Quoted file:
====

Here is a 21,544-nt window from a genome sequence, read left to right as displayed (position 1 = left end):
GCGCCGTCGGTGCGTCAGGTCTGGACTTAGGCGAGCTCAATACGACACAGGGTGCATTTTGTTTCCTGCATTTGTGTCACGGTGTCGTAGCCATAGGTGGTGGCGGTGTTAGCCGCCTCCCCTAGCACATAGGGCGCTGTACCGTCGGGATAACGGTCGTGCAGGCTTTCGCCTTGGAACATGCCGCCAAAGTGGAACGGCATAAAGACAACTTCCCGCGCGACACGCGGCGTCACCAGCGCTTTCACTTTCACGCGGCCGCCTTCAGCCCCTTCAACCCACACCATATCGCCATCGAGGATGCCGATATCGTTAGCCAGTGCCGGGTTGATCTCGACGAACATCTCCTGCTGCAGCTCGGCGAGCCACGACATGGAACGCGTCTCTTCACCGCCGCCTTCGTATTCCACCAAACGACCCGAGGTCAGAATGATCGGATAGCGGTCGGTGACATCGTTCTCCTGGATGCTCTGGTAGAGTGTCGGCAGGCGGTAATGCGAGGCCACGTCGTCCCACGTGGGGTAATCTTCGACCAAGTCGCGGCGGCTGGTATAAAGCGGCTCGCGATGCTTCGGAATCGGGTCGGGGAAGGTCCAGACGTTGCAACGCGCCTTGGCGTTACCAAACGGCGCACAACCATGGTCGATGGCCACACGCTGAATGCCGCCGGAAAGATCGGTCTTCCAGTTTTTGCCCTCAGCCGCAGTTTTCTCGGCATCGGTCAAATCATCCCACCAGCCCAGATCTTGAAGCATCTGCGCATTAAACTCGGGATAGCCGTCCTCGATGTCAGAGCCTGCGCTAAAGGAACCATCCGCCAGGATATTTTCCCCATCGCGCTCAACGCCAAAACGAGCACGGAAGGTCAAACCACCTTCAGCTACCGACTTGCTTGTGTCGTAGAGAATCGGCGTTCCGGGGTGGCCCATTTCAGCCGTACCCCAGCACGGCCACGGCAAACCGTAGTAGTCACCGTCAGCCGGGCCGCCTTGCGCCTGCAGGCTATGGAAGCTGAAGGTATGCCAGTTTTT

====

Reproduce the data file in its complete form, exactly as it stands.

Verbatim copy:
Here is a 21,544-nt window from a genome sequence, read left to right as displayed (position 1 = left end):
GCGCCGTCGGTGCGTCAGGTCTGGACTTAGGCGAGCTCAATACGACACAGGGTGCATTTTGTTTCCTGCATTTGTGTCACGGTGTCGTAGCCATAGGTGGTGGCGGTGTTAGCCGCCTCCCCTAGCACATAGGGCGCTGTACCGTCGGGATAACGGTCGTGCAGGCTTTCGCCTTGGAACATGCCGCCAAAGTGGAACGGCATAAAGACAACTTCCCGCGCGACACGCGGCGTCACCAGCGCTTTCACTTTCACGCGGCCGCCTTCAGCCCCTTCAACCCACACCATATCGCCATCGAGGATGCCGATATCGTTAGCCAGTGCCGGGTTGATCTCGACGAACATCTCCTGCTGCAGCTCGGCGAGCCACGACATGGAACGCGTCTCTTCACCGCCGCCTTCGTATTCCACCAAACGACCCGAGGTCAGAATGATCGGATAGCGGTCGGTGACATCGTTCTCCTGGATGCTCTGGTAGAGTGTCGGCAGGCGGTAATGCGAGGCCACGTCGTCCCACGTGGGGTAATCTTCGACCAAGTCGCGGCGGCTGGTATAAAGCGGCTCGCGATGCTTCGGAATCGGGTCGGGGAAGGTCCAGACGTTGCAACGCGCCTTGGCGTTACCAAACGGCGCACAACCATGGTCGATGGCCACACGCTGAATGCCGCCGGAAAGATCGGTCTTCCAGTTTTTGCCCTCAGCCGCAGTTTTCTCGGCATCGGTCAAATCATCCCACCAGCCCAGATCTTGAAGCATCTGCGCATTAAACTCGGGATAGCCGTCCTCGATGTCAGAGCCTGCGCTAAAGGAACCATCCGCCAGGATATTTTCCCCATCGCGCTCAACGCCAAAACGAGCACGGAAGGTCAAACCACCTTCAGCTACCGACTTGCTTGTGTCGTAGAGAATCGGCGTTCCGGGGTGGCCCATTTCAGCCGTACCCCAGCACGGCCACGGCAAACCGTAGTAGTCACCGTCAGCCGGGCCGCCTTGCGCCTGCAGGCTATGGAAGCTGAAGGTATGCCAGTTTTT